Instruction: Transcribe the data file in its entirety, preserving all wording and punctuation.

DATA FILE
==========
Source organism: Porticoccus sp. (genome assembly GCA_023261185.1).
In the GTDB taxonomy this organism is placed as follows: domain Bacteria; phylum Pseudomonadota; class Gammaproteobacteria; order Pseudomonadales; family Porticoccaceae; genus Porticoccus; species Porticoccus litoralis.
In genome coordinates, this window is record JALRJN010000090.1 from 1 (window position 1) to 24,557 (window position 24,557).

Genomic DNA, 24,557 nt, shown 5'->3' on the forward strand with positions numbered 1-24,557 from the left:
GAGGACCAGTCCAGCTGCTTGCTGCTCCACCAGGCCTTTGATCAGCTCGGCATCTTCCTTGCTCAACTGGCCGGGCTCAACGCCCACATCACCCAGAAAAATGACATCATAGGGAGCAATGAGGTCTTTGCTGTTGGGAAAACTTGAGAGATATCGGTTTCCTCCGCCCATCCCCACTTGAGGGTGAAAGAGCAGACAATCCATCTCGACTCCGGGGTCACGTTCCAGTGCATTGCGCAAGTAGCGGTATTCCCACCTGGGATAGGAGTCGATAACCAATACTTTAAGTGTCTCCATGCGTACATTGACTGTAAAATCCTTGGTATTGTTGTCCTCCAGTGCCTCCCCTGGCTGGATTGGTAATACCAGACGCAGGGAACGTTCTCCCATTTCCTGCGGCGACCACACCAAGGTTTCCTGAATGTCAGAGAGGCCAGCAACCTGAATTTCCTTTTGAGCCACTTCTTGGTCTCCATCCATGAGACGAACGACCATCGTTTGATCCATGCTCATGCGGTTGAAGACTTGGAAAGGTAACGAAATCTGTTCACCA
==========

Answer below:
Source organism: Porticoccus sp. (genome assembly GCA_023261185.1).
In the GTDB taxonomy this organism is placed as follows: domain Bacteria; phylum Pseudomonadota; class Gammaproteobacteria; order Pseudomonadales; family Porticoccaceae; genus Porticoccus; species Porticoccus litoralis.
In genome coordinates, this window is record JALRJN010000090.1 from 1 (window position 1) to 24,557 (window position 24,557).

Genomic DNA, 24,557 nt, shown 5'->3' on the forward strand with positions numbered 1-24,557 from the left:
GAGGACCAGTCCAGCTGCTTGCTGCTCCACCAGGCCTTTGATCAGCTCGGCATCTTCCTTGCTCAACTGGCCGGGCTCAACGCCCACATCACCCAGAAAAATGACATCATAGGGAGCAATGAGGTCTTTGCTGTTGGGAAAACTTGAGAGATATCGGTTTCCTCCGCCCATCCCCACTTGAGGGTGAAAGAGCAGACAATCCATCTCGACTCCGGGGTCACGTTCCAGTGCATTGCGCAAGTAGCGGTATTCCCACCTGGGATAGGAGTCGATAACCAATACTTTAAGTGTCTCCATGCGTACATTGACTGTAAAATCCTTGGTATTGTTGTCCTCCAGTGCCTCCCCTGGCTGGATTGGTAATACCAGACGCAGGGAACGTTCTCCCATTTCCTGCGGCGACCACACCAAGGTTTCCTGAATGTCAGAGAGGCCAGCAACCTGAATTTCCTTTTGAGCCACTTCTTGGTCTCCATCCATGAGACGAACGACCATCGTTTGATCCATGCTCATGCGGTTGAAGACTTGGAAAGGTAACGAAATCTGTTCACCA